Jun 15, 2018

What he's saying: Trump goes off on Comey, North Korea, Pruitt

Photo: Ministry of Communications and Information, Singapore / Handout/Anadolu Agency/Getty Images)

President Trump gave a semi-surprise interview on Fox & Friends on Friday morning, where he claimed former FBI Director James Comey had acted criminally, called the Justice Department's IG report "wrong" and praised Kim Jong-un's leadership.

Why it matters: Yet again, Trump proves that he is his best and favorite spokesperson.

Jim Comey:
  • "I think Comey was the ringleader of this… den of thieves.”
  • When asked if Comey should be locked up, Trump said “What [Comey] did was criminal. What he did was a terrible thing to the people. What he did was so bad in terms of our Constitution, in terms of the well-being of our country. What he did was horrible. Should he be locked up? Let somebody make the determination.”
  • Be smart: The report didn't accuse Comey of criminal behavior.
Justice Department report:
  • "The end result was wrong. There was total bias. Look at Peter Strzok."
  • "What they did during the election was a disgrance… You look at what happened, they were plotting against my election. I'm actually proud because I beat the Clinton Dynasty, I beat Bush Dynasty, Now, I guess, hopefully I'm in the process of beating very dishonest intelligence."
North Korea:
  • Trump said that he and Kim Jong-un had "great chemistry" and that he respects that Kim is a "strong" leader who “wants to make his country great.”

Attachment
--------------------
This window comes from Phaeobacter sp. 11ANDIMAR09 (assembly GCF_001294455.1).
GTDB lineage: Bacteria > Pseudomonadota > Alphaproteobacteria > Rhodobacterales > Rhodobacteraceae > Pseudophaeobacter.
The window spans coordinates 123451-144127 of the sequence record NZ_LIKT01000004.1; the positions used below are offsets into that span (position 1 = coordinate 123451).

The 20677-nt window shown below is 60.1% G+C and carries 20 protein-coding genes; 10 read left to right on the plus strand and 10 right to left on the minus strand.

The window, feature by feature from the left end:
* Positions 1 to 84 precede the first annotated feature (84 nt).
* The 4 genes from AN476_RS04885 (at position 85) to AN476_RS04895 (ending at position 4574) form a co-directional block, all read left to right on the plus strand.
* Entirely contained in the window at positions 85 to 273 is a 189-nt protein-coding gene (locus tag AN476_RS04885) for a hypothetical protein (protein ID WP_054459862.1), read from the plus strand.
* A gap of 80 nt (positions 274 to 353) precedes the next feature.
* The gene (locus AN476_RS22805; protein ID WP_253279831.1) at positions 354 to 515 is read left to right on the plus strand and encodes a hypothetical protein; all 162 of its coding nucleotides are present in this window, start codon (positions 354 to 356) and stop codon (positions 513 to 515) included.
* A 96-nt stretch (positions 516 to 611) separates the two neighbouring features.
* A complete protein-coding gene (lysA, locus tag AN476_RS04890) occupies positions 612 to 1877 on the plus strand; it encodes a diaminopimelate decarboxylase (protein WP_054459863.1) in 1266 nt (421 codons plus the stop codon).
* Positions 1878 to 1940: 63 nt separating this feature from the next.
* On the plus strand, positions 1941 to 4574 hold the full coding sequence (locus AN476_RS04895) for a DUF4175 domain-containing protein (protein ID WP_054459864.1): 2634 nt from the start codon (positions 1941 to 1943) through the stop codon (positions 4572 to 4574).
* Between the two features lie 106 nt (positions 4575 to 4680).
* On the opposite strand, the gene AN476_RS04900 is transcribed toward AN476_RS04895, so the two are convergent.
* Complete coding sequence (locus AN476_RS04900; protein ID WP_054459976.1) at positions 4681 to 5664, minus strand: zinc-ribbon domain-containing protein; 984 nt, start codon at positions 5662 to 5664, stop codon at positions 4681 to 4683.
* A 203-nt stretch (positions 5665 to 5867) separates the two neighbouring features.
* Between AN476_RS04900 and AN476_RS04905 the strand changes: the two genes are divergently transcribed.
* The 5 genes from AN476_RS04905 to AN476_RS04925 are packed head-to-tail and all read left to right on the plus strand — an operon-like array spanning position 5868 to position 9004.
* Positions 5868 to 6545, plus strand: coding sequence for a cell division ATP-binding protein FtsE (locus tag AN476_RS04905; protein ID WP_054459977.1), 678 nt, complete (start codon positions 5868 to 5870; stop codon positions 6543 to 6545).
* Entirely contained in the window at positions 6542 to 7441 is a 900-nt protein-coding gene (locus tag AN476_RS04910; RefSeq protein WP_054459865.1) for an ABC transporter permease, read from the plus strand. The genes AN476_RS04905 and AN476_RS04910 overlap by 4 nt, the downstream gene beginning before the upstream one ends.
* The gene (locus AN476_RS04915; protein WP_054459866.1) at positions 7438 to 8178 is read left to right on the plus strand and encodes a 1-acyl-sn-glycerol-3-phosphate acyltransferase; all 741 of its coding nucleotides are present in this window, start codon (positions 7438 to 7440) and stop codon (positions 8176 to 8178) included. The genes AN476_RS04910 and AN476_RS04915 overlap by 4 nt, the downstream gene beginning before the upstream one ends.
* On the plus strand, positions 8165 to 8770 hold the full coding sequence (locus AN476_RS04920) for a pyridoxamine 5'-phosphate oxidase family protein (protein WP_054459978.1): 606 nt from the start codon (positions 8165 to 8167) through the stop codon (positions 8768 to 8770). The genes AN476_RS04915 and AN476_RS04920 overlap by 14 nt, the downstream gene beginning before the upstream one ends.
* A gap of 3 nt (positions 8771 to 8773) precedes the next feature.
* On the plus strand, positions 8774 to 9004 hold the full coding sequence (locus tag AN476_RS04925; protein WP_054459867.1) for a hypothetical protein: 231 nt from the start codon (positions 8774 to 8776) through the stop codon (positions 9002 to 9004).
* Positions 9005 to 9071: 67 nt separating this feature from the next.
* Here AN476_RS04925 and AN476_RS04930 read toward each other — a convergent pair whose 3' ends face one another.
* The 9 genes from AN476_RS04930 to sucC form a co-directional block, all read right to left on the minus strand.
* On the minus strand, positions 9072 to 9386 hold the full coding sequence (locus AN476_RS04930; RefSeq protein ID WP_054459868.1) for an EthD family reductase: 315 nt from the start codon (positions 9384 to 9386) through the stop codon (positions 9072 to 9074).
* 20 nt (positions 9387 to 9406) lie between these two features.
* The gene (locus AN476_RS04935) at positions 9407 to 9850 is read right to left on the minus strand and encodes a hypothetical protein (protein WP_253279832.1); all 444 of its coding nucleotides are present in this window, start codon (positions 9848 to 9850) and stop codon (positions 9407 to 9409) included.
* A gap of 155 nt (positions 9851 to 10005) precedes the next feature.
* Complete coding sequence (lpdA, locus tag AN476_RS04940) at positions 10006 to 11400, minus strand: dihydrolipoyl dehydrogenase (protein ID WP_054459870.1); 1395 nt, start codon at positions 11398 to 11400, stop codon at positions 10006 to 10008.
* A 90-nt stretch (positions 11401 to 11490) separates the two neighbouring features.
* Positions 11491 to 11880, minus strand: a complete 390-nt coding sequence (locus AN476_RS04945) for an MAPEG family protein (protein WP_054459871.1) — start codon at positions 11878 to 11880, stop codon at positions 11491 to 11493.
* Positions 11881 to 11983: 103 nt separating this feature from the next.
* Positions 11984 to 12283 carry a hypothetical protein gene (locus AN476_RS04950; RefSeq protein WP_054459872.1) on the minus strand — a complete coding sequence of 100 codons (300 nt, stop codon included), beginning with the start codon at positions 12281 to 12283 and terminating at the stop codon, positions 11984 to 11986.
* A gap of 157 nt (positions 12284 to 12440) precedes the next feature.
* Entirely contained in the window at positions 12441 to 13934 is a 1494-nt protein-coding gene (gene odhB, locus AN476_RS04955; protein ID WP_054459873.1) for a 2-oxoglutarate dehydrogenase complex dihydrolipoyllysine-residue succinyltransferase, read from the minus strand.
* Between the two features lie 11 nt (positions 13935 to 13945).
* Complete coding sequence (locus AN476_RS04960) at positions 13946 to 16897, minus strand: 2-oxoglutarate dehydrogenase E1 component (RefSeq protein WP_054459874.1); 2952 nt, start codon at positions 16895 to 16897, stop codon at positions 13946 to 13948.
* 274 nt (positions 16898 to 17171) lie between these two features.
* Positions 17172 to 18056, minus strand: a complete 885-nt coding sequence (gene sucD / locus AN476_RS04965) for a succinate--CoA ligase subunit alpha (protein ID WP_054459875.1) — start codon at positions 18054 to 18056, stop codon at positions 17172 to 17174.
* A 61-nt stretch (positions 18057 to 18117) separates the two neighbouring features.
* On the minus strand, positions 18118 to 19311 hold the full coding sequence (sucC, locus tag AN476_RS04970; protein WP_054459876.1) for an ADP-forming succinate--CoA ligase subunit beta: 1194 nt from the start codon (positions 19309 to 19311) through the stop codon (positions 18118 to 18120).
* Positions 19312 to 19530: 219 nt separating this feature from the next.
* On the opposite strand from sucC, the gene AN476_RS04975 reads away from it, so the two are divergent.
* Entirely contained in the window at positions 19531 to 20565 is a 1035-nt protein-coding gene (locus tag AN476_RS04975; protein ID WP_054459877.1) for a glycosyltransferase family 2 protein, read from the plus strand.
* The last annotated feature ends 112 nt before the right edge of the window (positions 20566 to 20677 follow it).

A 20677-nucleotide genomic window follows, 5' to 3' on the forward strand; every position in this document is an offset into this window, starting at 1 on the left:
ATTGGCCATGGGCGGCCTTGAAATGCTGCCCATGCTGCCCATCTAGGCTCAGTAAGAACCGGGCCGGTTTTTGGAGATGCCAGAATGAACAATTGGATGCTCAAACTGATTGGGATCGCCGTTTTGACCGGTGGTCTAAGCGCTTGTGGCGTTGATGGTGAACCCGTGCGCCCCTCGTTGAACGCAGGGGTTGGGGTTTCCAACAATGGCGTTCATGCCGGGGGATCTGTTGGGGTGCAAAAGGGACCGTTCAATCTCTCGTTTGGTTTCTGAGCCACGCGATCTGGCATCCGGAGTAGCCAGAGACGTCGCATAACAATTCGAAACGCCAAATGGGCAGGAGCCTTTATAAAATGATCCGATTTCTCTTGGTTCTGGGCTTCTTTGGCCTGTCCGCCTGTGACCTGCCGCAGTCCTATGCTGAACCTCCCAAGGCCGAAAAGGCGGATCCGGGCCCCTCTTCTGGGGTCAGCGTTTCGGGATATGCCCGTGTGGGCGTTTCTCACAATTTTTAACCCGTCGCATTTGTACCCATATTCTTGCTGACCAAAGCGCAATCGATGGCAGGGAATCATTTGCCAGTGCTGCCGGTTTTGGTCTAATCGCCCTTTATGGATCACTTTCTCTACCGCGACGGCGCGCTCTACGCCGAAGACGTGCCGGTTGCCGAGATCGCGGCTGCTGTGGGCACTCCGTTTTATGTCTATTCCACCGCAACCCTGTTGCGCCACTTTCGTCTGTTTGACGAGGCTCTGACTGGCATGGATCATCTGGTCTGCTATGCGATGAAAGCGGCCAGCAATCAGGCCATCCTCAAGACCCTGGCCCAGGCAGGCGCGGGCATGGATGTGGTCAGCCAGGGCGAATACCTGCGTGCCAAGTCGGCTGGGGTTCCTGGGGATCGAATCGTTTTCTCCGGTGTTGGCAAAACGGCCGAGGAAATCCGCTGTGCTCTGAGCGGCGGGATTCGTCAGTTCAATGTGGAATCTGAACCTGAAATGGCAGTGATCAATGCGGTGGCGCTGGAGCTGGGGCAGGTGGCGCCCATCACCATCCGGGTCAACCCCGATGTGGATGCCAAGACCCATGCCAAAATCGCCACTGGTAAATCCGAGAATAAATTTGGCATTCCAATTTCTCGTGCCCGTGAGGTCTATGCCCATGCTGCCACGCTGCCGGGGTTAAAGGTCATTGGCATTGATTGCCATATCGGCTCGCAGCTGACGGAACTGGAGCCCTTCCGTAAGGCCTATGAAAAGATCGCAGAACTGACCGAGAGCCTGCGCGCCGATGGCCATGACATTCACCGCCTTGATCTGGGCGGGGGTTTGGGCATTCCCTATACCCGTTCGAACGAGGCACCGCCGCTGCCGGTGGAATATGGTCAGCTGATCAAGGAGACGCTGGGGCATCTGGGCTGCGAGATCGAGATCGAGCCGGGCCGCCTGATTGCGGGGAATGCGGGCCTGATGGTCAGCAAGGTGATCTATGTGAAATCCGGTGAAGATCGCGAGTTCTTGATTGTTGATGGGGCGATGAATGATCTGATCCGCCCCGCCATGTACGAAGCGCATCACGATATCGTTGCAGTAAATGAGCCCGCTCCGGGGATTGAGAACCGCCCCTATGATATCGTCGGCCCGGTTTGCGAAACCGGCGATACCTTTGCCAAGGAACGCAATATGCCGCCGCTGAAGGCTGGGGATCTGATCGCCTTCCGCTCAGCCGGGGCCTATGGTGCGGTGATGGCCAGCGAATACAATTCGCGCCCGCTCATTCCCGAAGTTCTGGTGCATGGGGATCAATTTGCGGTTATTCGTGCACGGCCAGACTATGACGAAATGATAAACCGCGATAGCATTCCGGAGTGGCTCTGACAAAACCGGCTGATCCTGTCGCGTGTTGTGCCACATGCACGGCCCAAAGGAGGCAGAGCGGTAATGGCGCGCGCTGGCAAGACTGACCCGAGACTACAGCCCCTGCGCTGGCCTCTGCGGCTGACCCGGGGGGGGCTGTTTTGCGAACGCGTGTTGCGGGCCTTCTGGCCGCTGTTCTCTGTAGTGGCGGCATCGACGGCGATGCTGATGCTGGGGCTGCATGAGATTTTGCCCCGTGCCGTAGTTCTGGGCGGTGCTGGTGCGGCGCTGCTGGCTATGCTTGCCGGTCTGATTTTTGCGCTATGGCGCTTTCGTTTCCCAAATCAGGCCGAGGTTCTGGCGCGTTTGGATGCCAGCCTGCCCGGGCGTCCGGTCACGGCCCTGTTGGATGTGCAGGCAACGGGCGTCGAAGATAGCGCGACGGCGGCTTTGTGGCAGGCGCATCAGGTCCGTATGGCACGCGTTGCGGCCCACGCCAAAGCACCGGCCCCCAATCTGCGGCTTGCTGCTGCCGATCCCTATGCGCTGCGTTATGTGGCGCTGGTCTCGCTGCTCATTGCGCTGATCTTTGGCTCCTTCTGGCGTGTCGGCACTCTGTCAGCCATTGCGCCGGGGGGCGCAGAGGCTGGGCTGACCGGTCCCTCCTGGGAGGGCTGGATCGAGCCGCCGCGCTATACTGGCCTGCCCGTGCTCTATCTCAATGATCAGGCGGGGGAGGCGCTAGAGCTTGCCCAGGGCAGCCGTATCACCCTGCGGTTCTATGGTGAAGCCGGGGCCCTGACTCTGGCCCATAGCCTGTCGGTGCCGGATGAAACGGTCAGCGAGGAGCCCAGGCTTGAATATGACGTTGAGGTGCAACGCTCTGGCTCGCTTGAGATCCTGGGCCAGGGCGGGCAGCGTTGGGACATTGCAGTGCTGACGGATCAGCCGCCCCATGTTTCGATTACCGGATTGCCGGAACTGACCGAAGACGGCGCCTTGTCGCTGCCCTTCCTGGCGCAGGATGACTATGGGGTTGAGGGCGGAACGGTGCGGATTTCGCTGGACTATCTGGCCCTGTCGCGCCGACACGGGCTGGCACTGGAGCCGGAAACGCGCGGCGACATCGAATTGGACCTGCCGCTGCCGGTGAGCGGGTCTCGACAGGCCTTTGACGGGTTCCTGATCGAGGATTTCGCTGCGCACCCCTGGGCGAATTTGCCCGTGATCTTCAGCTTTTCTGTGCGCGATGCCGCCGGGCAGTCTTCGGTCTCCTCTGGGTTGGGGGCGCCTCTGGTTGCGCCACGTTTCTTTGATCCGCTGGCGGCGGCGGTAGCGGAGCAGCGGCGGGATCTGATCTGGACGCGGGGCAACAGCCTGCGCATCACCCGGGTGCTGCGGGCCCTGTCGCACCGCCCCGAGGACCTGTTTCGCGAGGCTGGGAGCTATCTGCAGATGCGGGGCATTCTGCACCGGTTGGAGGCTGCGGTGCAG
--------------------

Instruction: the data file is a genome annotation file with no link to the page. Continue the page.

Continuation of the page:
• "He speaks and his people sit up at attention. I want my people to do the same." When pressed on that line, he later said, "I'm kidding, you don't understand sarcasm."
  • "I want to have a good relationship with North Korea... When I came in, people thought we were probably going to war with North Korea. If we did, millions of people would have been killed."
  • When asked why he doesn't confront Kim Jong-un's human rights record: “Because I don’t want to see a nuclear weapon destroy you and your family.”
  • He claimed that "war games" was his term for the military exercises between the U.S. and South Korea, again citing that he saved a lot of money by ending them. He said he never liked them.
  • Trump said that he gave Kim Jong-un a "very direct" number.
Other:
  • Drudge: "Drudge is great, by the way. Matt Drudge is a great gentlemen who really... he's got an ability to capture the stories people want to see."
  • On pardons: "I want people to be treated fairly."
  • Michael Cohen: "He is not my lawyer... I haven't spoken to Michael in a long time." Trump said he's not worried that he will cooperate with the Mueller investigation because, "I've done nothing wrong."
  • Michael Flynn: "I feel badly for General Flynn. He's lost his house, he's lost his life. And some people say he lied and some people say he didn't lie. I mean really it turned out maybe he didn't lie."
  • Scott Pruitt: "I'm looking at Scott. He's done a fantastic job at the EPA. I'm not happy with certain things, I'll be honest."
  • Separation of families: "I hate the children being taken away....I hate it. I hate to see separation of children and their parents." He then blamed Democrats for not cooperating in changing the "law."